- The due date is April 18. Income tax returns for individual calendar-year taxpayers are normally due by April 15, but that date is a holiday in the District of Columbia.
- You can extend the deadline to October 17 by filing Form 4868 on or before April 18.
- Phaseouts for itemized deductions such as dependents, mortgage interest, state and local income and property taxes, and charitable donations were repealed for 2010 as part of the Bush-era tax cuts, so you can write off the full amount of your itemized deductions and exemptions on your 2010 Form 1040.
- Individuals who do not itemize can no longer write off a portion of their state and local real estate property taxes by claiming an increased standard deduction.
- The self-employed can deduct their health insurance premiums on line 29 of Form 1040 and on line 3 of Schedule SE.
- The first $2,400 of unemployment benefits is no longer free of federal income tax.
- You may have to repay part or all of the credit claimed for a 2008 or 2009 home purchase on Form 1040 – but in general, only those who bought homes in 2008 will be affected.
- Your tax preparer might be forced to e-file your 2010 Form 1040 even if your returns for earlier years have always been done on paper.
- The tax and legal information in this article is merely a summary of our understanding and interpretation of some of the current laws and regulations and is not exhaustive. Investors should consult their legal or tax counsel for advice and information concerning their particular circumstances.
The “invest in what you know” school of investing was popularized by legendary mutual fund manager Peter Lynch in his best-selling book One Up on Wall Street.
In that book, Lynch wrote about buying the stock of Dunkin’ Donuts because he liked the coffee and Hanes because his wife wore the company’s L’eggs pantyhose.
Today, many investors still follow this strategy, buying the stocks of companies they like because they assume others will like them as well.
As interesting as that concept is, however, it may not be a good strategy – at least not for the bulk of your investments.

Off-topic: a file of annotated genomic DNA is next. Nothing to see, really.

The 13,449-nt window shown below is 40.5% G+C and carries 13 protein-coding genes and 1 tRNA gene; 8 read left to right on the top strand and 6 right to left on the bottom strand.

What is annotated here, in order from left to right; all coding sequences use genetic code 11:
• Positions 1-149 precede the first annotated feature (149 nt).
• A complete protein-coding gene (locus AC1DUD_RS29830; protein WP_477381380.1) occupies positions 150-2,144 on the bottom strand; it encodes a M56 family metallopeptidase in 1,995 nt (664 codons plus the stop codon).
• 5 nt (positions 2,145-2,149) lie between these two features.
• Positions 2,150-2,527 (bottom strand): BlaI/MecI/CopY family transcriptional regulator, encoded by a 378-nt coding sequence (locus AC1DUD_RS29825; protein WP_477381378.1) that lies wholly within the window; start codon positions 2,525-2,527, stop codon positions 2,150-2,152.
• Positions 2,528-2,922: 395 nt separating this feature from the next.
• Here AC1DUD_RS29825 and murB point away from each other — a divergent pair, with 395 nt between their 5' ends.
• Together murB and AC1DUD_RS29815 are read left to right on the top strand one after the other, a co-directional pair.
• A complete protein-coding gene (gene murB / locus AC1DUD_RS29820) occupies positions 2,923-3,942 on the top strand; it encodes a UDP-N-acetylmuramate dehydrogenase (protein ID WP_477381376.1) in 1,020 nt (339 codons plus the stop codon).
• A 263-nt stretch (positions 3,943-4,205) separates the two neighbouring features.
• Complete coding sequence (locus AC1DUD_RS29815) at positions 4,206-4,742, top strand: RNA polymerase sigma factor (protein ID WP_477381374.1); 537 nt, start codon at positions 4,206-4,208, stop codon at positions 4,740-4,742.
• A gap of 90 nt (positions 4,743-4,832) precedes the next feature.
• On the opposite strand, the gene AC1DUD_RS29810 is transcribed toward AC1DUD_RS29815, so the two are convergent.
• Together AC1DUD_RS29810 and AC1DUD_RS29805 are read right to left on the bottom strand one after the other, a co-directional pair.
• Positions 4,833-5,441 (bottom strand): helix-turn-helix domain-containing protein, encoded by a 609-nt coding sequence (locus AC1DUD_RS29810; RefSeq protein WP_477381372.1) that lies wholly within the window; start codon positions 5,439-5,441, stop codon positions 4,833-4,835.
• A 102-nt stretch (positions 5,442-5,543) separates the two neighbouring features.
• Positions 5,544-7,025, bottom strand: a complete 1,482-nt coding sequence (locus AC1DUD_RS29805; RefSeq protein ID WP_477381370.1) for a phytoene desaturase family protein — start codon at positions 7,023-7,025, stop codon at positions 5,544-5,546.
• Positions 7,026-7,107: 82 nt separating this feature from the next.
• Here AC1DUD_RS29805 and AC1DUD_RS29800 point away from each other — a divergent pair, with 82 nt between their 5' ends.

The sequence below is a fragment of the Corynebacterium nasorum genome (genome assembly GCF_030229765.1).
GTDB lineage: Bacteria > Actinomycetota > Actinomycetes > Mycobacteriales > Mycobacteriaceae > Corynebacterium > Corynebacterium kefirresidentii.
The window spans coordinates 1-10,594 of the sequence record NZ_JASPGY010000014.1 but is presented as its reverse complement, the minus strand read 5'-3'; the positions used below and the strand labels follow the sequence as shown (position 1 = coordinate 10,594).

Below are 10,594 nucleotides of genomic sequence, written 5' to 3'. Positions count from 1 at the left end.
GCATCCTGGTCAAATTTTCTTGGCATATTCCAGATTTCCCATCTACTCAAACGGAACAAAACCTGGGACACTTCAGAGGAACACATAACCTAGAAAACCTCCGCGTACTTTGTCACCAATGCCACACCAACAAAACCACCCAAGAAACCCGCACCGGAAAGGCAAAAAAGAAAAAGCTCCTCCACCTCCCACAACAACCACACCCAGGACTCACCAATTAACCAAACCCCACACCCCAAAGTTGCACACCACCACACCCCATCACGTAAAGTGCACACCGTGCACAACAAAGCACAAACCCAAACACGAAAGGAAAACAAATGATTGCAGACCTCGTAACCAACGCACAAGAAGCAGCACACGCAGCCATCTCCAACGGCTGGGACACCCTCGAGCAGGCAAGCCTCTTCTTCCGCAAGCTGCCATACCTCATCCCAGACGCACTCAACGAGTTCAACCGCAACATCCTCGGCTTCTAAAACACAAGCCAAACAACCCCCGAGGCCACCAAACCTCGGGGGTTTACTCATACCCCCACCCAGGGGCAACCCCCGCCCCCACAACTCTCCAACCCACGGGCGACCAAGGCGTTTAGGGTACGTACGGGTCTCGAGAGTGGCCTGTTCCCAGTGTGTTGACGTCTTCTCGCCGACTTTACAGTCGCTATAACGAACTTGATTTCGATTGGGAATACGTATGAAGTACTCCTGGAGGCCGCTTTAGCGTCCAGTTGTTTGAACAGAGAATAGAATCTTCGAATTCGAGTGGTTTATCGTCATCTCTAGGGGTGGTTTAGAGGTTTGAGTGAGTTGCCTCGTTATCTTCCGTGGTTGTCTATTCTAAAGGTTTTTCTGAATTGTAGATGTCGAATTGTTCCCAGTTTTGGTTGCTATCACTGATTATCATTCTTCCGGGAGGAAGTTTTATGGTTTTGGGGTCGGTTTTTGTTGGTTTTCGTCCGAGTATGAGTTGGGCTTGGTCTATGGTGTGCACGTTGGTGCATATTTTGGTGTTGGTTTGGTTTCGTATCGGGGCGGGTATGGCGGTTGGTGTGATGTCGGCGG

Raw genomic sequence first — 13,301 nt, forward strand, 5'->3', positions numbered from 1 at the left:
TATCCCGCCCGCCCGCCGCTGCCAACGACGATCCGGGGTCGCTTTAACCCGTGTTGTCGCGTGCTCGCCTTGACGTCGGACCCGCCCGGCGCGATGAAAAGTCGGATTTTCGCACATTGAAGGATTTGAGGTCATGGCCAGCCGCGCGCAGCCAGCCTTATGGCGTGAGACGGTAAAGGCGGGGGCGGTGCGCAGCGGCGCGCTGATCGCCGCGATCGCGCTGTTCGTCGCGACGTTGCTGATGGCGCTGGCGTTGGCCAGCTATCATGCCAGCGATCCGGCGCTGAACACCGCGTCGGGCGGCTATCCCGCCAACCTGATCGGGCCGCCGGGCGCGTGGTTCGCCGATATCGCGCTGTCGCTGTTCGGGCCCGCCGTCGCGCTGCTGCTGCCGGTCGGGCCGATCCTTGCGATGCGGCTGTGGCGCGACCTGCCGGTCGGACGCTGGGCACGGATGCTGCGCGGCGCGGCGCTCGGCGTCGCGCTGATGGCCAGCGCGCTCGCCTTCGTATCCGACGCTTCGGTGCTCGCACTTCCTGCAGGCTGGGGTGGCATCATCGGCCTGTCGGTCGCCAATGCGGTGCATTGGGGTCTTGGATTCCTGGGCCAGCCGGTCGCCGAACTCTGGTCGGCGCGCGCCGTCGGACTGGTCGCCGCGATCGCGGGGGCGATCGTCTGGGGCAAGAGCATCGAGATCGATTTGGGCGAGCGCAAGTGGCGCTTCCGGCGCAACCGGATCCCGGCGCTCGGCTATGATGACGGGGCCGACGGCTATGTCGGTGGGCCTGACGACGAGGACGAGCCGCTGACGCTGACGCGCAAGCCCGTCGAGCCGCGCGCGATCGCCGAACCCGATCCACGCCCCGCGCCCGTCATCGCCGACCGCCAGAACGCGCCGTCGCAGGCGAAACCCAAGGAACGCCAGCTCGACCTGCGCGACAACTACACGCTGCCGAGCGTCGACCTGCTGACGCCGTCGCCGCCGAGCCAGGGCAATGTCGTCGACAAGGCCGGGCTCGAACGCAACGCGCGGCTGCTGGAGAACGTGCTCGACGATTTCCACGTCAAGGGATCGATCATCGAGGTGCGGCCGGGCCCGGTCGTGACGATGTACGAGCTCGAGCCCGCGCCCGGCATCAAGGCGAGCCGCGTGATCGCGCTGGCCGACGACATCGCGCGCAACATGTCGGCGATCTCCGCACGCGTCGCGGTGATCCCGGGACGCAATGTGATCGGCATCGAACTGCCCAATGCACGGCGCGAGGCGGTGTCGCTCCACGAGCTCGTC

One reason is the tendency individual investors have to simplify the strategy.
Lynch didn’t just buy Dunkin’ Donuts and Hanes. He thoroughly researched them first. In fact, in One Up on Wall Street he writes that “finding the promising company is only the first step. The next step is doing the research.”
Indeed, the ability to research stocks – not great taste in coffee, pantyhose and other products – is what made Lynch such a great investor.
That’s because even if a company makes a great product, it may not have the quality of management, solid balance sheet or other qualities to grow and increase stock value.
Understanding these ideas takes some financial knowledge and skill.
That’s not to say individual investors can’t research stocks. Many can and many do with success.
But do you really want to spend your time poring over balance sheets and financial projections?
If not, that’s where a financial advisor is helpful.
A financial advisor can help you analyze stocks and mutual funds and decide which ones work for you.
You get the benefit of solid financial knowledge without expending the effort and time to do all the research.
The massive tax bill passed by Congress in December brought good news for many Individual Retirement Account (IRA) investors. It resurrected an expired provision that allows special charitable donations of IRA assets.
The provision allows taxpayers who are 70½ years or older to contribute a total of $100,000 in IRA assets to one or more qualified charities.
Qualified charities include schools, churches and public charities, but not private donor-advised funds or foundations. The contribution must pass directly from the IRA sponsor to the charity.
The good news is that the charitable contribution can satisfy your required minimal distribution so you don’t have to report the payout as income. In fact, it bypasses tax calculations altogether.
The bad news is that donating in this way means you get no tax deduction for your donation, which means it isn’t necessarily the most tax-efficient way to donate while you are alive.
One strategy is to donate appreciated assets such as a long-held stock during your lifetime and donate other assets such as IRAs after your death. Donating appreciated assets when you are alive allows you to qualify for a full-market-value deduction, allowing you to avoid capital gains tax on growth.
Your financial advisor, who is familiar with your individual financial circumstances and goals, can help you decide which strategy might be right for you.